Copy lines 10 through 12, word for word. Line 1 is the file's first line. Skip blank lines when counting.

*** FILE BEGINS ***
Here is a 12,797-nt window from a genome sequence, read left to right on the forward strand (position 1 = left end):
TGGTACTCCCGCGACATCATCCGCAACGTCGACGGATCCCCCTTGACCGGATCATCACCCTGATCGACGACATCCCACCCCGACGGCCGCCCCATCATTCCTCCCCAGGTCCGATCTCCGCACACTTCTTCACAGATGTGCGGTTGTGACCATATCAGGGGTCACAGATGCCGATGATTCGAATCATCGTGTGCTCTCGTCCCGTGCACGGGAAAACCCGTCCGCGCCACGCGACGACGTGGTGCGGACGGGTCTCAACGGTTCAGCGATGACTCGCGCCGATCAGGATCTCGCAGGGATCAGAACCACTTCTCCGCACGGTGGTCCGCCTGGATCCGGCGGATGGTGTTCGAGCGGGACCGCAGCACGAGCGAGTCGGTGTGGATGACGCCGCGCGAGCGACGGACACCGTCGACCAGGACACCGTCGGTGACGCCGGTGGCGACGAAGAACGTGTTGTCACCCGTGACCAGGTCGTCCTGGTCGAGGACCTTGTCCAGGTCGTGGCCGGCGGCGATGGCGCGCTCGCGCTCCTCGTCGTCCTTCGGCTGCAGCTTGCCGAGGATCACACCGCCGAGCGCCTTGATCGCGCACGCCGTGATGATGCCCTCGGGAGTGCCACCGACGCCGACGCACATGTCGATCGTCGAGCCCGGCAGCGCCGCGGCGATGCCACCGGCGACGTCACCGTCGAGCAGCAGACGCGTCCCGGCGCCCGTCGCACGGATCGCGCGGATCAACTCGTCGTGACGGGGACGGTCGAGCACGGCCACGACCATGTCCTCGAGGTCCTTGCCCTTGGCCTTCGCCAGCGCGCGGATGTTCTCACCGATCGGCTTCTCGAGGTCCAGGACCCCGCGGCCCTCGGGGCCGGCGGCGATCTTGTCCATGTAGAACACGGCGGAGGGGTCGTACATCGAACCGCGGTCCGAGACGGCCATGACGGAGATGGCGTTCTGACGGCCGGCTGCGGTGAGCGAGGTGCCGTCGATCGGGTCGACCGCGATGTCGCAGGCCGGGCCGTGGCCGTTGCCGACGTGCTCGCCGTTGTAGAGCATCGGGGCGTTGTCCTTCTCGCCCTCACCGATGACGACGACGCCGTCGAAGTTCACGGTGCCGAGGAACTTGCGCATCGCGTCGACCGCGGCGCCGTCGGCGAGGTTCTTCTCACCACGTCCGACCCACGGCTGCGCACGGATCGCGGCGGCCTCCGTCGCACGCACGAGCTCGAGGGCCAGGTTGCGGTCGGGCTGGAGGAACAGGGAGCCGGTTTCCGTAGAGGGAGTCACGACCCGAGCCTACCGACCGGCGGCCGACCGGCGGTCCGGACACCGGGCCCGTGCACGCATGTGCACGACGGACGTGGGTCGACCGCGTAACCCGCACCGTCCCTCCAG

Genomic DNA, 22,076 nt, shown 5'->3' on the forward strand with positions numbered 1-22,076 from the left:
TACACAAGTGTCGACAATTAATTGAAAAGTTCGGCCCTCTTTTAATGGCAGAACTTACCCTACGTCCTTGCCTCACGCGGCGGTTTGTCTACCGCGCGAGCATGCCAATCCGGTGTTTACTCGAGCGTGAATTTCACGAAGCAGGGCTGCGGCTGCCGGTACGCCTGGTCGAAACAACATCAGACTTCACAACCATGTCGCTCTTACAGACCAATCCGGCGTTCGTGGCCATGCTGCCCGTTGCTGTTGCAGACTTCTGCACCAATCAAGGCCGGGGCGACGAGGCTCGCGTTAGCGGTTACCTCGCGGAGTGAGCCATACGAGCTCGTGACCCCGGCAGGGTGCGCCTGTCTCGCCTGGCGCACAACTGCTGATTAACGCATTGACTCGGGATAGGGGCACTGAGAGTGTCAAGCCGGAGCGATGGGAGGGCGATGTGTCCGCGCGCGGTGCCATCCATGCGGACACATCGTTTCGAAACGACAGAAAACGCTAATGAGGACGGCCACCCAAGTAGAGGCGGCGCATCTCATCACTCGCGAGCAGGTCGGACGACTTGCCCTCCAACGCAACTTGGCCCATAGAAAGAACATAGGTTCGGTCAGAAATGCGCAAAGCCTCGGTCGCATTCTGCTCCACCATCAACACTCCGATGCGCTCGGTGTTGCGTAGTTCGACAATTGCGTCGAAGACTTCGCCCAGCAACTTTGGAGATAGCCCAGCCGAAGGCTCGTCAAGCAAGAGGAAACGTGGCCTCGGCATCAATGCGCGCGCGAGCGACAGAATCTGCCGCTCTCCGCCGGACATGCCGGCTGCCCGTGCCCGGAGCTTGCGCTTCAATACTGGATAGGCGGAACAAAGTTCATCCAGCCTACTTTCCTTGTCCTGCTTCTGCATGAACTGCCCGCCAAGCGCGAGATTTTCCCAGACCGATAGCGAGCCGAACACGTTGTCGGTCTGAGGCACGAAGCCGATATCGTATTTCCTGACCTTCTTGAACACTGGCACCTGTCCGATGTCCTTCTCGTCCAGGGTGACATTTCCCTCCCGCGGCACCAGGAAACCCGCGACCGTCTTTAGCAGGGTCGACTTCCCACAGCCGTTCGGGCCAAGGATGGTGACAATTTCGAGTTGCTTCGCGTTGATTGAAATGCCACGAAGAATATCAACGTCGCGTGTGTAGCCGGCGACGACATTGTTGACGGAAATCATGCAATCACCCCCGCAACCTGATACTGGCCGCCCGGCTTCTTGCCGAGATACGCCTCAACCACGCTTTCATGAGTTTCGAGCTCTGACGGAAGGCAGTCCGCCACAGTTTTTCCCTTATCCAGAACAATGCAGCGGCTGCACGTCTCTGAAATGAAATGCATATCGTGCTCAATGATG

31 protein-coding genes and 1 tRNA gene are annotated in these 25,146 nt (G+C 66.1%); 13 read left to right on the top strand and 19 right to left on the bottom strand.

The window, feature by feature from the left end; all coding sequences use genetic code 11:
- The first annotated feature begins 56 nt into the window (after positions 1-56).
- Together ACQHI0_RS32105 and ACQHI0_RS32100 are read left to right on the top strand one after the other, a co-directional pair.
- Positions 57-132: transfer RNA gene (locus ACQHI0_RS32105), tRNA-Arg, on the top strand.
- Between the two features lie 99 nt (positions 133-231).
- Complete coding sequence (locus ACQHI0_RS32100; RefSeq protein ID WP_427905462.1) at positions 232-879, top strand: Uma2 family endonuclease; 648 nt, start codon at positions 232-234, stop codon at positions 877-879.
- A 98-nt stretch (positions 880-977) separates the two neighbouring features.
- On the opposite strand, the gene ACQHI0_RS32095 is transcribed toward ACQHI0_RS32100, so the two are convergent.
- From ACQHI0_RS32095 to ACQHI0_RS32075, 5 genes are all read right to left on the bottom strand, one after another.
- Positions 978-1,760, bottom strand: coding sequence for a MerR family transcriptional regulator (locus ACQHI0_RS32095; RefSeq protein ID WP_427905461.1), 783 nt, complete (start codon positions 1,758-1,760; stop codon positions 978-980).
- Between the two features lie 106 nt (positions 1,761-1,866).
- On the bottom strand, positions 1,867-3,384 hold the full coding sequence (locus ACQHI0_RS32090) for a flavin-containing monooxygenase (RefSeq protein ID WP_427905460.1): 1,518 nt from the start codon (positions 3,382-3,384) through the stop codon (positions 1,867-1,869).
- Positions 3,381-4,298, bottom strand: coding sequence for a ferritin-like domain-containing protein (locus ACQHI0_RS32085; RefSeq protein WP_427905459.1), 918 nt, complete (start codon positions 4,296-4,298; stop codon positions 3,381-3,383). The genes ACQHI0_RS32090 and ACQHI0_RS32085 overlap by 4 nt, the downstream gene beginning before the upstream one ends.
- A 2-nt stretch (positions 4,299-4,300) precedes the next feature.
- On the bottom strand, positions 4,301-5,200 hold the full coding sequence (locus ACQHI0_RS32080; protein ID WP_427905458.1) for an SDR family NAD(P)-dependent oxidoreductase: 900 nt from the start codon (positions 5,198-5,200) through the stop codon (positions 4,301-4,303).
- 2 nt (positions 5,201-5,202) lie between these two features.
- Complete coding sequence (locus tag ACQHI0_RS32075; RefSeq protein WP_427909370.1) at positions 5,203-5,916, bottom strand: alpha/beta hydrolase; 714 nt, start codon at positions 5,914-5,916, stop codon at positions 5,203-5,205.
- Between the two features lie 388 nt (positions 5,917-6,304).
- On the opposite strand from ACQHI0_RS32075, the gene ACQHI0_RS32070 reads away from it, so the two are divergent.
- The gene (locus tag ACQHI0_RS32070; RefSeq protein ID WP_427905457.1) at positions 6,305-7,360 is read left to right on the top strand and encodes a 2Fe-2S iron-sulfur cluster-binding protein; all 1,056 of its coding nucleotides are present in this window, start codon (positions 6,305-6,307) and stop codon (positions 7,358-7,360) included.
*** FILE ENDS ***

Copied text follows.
- Between the two features lie 99 nt (positions 133-231).
- Complete coding sequence (locus ACQHI0_RS32100; RefSeq protein ID WP_427905462.1) at positions 232-879, top strand: Uma2 family endonuclease; 648 nt, start codon at positions 232-234, stop codon at positions 877-879.
- A 98-nt stretch (positions 880-977) separates the two neighbouring features.